Updated 9/23/2022

Save time and record detail-rich SOAP notes with this free massage therapy SOAP note form

Now you can go paperless with a digital SOAP note form you can type into and draw on. Make as many copies for as many clients as you need, and start making the most of your time each day. Pretty soon, you’ll be creating better client notes and, ultimately, a better client experience. Plus, your free download includes a printer-friendly version of the form if you’re still using paper records.

If you had to choose the top three things you could not live without for successfully running your massage practice (besides clients, of course!), I bet among them would be your SOAP notes.

Because SOAP notes are likely a primary tool for documenting and understanding your client’s needs so that you can tailor their massage to be the most beneficial experience it can be. Clients are always impressed when you “remember” exactly what the issue(s) was the last time they saw you. That kind of professional experience will be one of the main reasons folks will become loyal repeat clients - because they’re impressed with the fact that you care about them enough personally to make sure you’re working on what needs working on…

But not all SOAP note applications are created equal, so it’s important to use one that is clear, comprehensive, efficient, extremely user-friendly, and reminds you of client issues.

So what are SOAP notes, and why do I need them?

As mentioned above, SOAP notes give you the opportunity to stay tuned in to the issues your clients are experiencing. I’m sure you remember the four key parts to SOAP notes for massage therapy:

1. Subjective

This refers to how you perceive the client to be doing and includes how your client looks and feels during their activities. This section is where you’ll record things like the mechanism of injury, chief complaint, symptoms, and description of pain. It can also include relevant medical history, which should take up the majority of the note. Hopefully, you’ve already had them fill out an online intake form or their massage prior to their visit so that you’re not wasting any time getting your clients on your massage table to begin their session.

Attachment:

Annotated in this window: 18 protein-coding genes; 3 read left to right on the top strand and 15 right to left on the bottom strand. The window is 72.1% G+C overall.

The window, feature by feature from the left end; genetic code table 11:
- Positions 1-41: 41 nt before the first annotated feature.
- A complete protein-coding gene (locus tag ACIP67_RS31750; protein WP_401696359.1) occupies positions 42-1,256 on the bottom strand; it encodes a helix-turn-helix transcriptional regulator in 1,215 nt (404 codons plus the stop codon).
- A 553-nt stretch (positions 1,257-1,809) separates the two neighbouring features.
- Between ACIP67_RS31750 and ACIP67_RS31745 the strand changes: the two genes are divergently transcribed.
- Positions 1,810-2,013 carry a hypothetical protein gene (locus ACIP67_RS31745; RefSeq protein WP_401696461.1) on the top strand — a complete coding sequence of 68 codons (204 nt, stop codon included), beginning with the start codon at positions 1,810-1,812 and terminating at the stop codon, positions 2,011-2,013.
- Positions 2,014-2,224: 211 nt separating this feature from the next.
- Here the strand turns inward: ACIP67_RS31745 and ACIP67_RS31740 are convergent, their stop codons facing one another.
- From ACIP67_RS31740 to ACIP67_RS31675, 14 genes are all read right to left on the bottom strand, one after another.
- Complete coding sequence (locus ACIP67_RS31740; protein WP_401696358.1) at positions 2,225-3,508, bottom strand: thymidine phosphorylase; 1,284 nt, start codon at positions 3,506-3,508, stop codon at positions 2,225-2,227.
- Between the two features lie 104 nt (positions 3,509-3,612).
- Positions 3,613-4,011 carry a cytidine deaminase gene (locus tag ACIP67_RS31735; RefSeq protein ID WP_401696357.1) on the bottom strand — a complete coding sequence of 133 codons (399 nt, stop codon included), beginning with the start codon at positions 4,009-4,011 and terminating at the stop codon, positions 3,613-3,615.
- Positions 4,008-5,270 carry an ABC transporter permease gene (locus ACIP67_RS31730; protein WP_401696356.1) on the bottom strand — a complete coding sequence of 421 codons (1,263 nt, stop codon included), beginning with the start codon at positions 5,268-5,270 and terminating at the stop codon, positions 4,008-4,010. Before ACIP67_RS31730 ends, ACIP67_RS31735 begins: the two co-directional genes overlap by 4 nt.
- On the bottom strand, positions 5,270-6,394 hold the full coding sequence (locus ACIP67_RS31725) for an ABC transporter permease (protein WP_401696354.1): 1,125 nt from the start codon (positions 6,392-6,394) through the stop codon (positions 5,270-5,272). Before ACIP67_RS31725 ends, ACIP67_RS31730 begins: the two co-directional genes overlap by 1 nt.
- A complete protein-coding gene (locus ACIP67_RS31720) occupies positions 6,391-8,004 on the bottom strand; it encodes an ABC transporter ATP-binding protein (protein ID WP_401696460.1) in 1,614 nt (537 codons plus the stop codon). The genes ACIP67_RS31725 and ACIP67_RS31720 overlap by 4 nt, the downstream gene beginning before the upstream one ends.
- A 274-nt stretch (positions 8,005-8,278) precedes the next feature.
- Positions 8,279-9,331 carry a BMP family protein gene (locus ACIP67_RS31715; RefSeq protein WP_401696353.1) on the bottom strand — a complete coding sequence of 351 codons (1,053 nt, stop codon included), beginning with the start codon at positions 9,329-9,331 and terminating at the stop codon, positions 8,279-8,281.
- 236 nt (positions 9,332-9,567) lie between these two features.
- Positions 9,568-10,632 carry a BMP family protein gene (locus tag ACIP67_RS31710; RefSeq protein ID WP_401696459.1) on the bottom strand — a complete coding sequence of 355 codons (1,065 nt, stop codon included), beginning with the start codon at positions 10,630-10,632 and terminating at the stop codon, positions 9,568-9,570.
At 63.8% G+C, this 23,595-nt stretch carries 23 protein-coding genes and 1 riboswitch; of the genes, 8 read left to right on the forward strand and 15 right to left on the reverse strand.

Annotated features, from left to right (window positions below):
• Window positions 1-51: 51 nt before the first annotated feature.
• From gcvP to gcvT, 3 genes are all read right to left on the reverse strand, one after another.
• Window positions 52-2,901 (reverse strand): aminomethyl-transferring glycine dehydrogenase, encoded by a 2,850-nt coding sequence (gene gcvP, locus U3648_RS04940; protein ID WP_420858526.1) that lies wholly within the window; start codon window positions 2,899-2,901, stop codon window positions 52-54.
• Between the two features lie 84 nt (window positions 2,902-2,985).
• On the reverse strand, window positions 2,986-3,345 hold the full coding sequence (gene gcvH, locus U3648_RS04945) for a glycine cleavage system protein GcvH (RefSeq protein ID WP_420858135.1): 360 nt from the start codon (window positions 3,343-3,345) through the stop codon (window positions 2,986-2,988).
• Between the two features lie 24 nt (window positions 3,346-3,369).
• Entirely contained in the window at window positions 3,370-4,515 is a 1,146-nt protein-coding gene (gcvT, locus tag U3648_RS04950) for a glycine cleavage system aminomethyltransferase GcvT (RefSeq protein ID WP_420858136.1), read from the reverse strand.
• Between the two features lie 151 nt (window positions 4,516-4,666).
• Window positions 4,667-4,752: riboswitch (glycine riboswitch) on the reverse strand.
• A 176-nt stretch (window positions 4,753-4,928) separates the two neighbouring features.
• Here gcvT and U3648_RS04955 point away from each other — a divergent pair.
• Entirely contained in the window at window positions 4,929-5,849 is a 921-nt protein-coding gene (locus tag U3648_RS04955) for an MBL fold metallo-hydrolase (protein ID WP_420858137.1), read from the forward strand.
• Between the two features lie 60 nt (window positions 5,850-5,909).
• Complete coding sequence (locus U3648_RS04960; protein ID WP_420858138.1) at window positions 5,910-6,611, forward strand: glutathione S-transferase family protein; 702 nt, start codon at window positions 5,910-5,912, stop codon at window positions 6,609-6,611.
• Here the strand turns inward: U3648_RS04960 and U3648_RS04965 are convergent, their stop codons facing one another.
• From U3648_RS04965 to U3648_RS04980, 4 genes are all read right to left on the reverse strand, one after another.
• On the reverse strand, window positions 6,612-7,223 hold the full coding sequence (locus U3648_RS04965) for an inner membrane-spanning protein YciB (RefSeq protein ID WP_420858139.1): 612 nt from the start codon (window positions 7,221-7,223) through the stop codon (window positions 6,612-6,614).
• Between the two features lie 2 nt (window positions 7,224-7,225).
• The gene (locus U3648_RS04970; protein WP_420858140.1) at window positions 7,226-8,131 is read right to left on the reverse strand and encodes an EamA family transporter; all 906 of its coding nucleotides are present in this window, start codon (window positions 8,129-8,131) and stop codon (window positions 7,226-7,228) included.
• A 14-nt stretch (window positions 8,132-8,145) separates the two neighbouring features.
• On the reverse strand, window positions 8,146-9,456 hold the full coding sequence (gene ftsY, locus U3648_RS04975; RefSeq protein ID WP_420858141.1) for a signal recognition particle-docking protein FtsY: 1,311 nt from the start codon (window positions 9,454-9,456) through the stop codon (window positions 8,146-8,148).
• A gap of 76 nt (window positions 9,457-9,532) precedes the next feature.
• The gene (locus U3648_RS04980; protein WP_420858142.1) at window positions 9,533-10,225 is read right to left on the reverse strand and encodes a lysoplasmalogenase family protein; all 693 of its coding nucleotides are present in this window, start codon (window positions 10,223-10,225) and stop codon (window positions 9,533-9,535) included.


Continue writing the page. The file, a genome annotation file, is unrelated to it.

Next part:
2. Objective

This is how your client is actually doing based on objective measures, including a physical exam, range of motion tests, your discoveries of tissue health while palpating, vital signs, and recent results from any labs or other tests performed outside of your office.

To make it simple it means “The data the therapist takes from palpation.” It also means: visual-postural analysis, limps, muscle guarding, holding patterns, inconsistencies in movements, atrophy, hypertrophy, bruises, abrasions, scars, swelling, redness, skin irregularities, varicose veins, breathing patterns, and prosthetics. Treatment goals can be added to define the intention of your massage choices and that they ensure that your treatment plan has a purpose.

3. Assessment

This is when the therapist evaluates what she or he is doing, such as changes in the client’s condition because of treatment and/or changes in symptoms. (Sometimes, people include the application in the assessment part.)